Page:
Booze is a great business. It's pretty simple and technologically uncomplicated, demand is usually consistent and brand-loyal, and pricing can be surprisingly firm. As a leading distributor of alcohol in Poland (a nation with fairly high per-capita consumption), CentralEuropean Distribution Corporation
Results for the first quarter were almost as strong as the vodka the company sells. Sales were up 36% to $150 million. What's more, the company improved its gross and operating margins and saw 64% operating income growth. Higher interest expenses muted some of this, though, and net income grew "only" 49% versus the prior year, while earnings per share grew 42%.
Not only is CEDC the largest domestic vodka distributor in Poland (and vodka is the most popular spirit in the country), but it is also the largest importer of alcoholic beverages. Overall sales of imported products climbed 41% for the quarter, while sales of imported spirits and wine grew 67% and 47%, respectively. This is strong top-line growth, and imports carry higher margins for the company as well.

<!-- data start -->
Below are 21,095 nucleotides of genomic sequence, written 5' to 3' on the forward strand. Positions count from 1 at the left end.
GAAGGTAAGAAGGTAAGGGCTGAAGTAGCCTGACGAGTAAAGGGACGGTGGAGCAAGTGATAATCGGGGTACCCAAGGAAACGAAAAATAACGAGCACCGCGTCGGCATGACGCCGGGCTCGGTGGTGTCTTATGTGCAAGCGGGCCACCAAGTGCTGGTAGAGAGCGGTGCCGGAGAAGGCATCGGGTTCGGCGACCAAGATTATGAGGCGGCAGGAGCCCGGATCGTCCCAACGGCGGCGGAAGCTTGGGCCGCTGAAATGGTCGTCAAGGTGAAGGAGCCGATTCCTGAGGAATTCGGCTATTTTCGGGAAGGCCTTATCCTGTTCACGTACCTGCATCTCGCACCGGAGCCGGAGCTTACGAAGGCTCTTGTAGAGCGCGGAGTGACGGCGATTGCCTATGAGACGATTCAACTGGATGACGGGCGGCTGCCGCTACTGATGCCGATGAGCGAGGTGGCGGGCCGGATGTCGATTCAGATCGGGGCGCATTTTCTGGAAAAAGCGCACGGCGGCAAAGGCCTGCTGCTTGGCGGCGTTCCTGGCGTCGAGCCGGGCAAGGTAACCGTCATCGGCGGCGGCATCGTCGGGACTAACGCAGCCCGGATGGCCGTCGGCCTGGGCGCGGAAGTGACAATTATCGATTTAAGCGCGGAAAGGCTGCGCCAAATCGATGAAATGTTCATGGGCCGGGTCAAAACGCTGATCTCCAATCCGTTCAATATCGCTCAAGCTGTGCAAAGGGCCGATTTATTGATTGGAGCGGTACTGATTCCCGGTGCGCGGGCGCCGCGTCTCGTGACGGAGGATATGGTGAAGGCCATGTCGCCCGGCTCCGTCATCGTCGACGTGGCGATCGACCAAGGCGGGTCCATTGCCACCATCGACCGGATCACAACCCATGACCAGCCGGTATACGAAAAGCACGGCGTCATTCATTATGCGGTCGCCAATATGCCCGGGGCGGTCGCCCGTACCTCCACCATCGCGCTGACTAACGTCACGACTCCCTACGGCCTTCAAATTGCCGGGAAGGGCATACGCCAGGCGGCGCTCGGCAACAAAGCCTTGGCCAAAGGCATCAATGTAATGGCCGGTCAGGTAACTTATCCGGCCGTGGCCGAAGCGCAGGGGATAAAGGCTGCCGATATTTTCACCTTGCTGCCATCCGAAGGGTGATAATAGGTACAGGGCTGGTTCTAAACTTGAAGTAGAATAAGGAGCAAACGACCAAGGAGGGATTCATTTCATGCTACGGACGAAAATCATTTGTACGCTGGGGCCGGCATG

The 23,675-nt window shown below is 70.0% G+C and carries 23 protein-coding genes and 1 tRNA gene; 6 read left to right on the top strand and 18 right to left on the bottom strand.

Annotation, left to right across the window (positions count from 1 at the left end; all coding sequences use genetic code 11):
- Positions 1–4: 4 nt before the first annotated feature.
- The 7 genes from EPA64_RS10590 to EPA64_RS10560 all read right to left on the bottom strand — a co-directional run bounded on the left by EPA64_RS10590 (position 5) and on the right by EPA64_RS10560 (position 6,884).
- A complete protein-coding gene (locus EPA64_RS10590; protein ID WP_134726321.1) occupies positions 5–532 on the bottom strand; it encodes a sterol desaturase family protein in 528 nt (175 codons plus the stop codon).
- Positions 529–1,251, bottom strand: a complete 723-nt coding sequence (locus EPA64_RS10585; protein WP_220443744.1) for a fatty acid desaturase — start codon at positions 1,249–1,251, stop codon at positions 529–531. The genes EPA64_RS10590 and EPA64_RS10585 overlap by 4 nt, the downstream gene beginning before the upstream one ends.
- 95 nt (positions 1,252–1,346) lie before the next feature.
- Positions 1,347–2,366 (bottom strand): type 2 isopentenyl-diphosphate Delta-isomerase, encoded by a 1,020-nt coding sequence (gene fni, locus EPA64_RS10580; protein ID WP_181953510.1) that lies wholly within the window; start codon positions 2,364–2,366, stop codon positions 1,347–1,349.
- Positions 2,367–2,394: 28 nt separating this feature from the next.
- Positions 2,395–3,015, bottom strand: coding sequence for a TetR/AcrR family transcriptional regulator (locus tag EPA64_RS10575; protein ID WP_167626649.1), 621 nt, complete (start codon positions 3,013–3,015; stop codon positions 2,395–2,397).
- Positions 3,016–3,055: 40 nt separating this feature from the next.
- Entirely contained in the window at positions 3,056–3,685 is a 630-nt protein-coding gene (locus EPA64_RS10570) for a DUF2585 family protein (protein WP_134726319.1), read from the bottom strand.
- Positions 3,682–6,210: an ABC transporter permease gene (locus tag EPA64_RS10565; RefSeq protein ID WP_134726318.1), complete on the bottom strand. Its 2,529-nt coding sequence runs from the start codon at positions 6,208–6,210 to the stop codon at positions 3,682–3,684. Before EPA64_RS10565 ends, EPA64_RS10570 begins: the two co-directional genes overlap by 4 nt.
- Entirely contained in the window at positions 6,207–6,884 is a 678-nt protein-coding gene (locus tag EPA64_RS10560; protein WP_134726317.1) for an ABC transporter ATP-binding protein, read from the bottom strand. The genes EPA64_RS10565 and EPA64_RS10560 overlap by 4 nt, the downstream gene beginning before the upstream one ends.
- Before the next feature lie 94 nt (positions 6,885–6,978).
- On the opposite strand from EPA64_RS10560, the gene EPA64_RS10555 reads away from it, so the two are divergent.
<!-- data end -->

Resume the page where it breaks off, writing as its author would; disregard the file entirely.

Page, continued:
CEDC has built itself through a series of acquisitions of smaller distributors and is now getting into the production side of the game. Not only has the company acquired Bols, a leading vodka producer with 12% share, but it is in the running for a controlling interest in the privatization of Polmos Bialystok -- the largest vodka distillery in Poland. Even if the company loses its bid for Polmos Bialystok, the acquisition of Bols means that the company will be adding a significant new component to its business -- importing alcohol out of Poland.
CEDC has been a big success from both an operational and stock market perspective. So of course, even though I've never run a liquor business, I'm going to suggest that it can do even better.
While I think that CEDC can continue to do great things just inside of Poland, I have to wonder what more the company could accomplish if it tried to branch out into other areas like Russia, Hungary, or Romania. Poles aren't the only people in Eastern Europe who drink, and the basic formula of providing quality brands and great service while buying up smaller distributors has worked all around the globe.
In the meantime, there's quite a lot to like about the present-day business. In addition to the aforementioned growth, the company sports a double-digit return on assets and a pretty reasonable valuation relative to that growth. While income investors may be more attracted to DiageoPLC
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Fool contributor Stephen Simpson has no financial interest in any stocks mentioned (that means he's neither long nor short the shares).